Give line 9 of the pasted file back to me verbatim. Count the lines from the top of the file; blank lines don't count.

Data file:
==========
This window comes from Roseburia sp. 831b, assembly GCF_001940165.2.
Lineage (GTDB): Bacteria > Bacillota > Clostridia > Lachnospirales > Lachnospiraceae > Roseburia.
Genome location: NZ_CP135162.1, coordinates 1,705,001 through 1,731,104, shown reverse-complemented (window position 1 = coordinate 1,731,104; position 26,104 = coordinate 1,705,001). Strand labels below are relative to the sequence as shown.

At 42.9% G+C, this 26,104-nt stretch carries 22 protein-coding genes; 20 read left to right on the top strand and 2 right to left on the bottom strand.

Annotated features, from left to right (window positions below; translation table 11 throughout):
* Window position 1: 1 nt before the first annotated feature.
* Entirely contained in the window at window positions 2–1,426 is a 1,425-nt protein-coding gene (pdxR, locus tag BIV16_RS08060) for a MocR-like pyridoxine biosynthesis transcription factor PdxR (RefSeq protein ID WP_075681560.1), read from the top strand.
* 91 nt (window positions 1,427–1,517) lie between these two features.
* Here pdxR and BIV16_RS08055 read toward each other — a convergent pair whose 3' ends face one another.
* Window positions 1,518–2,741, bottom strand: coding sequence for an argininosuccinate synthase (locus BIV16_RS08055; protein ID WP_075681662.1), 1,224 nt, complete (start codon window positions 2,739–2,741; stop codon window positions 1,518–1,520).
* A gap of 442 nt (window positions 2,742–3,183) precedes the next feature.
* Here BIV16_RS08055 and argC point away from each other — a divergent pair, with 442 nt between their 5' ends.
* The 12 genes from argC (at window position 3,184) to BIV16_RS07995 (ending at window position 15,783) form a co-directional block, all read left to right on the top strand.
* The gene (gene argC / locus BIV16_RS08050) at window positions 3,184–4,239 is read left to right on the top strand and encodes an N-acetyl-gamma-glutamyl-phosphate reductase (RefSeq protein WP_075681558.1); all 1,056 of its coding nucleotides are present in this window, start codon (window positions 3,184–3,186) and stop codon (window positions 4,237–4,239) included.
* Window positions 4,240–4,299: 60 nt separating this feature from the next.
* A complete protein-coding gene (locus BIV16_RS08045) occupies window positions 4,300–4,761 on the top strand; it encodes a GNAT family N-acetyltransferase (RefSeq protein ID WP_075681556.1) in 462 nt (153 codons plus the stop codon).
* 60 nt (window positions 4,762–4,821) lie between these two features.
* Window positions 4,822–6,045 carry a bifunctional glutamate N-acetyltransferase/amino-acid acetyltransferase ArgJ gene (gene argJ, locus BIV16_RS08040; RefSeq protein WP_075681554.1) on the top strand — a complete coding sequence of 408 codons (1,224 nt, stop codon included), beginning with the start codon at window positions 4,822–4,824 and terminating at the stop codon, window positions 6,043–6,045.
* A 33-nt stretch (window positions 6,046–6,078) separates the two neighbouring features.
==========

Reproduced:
* Here pdxR and BIV16_RS08055 read toward each other — a convergent pair whose 3' ends face one another.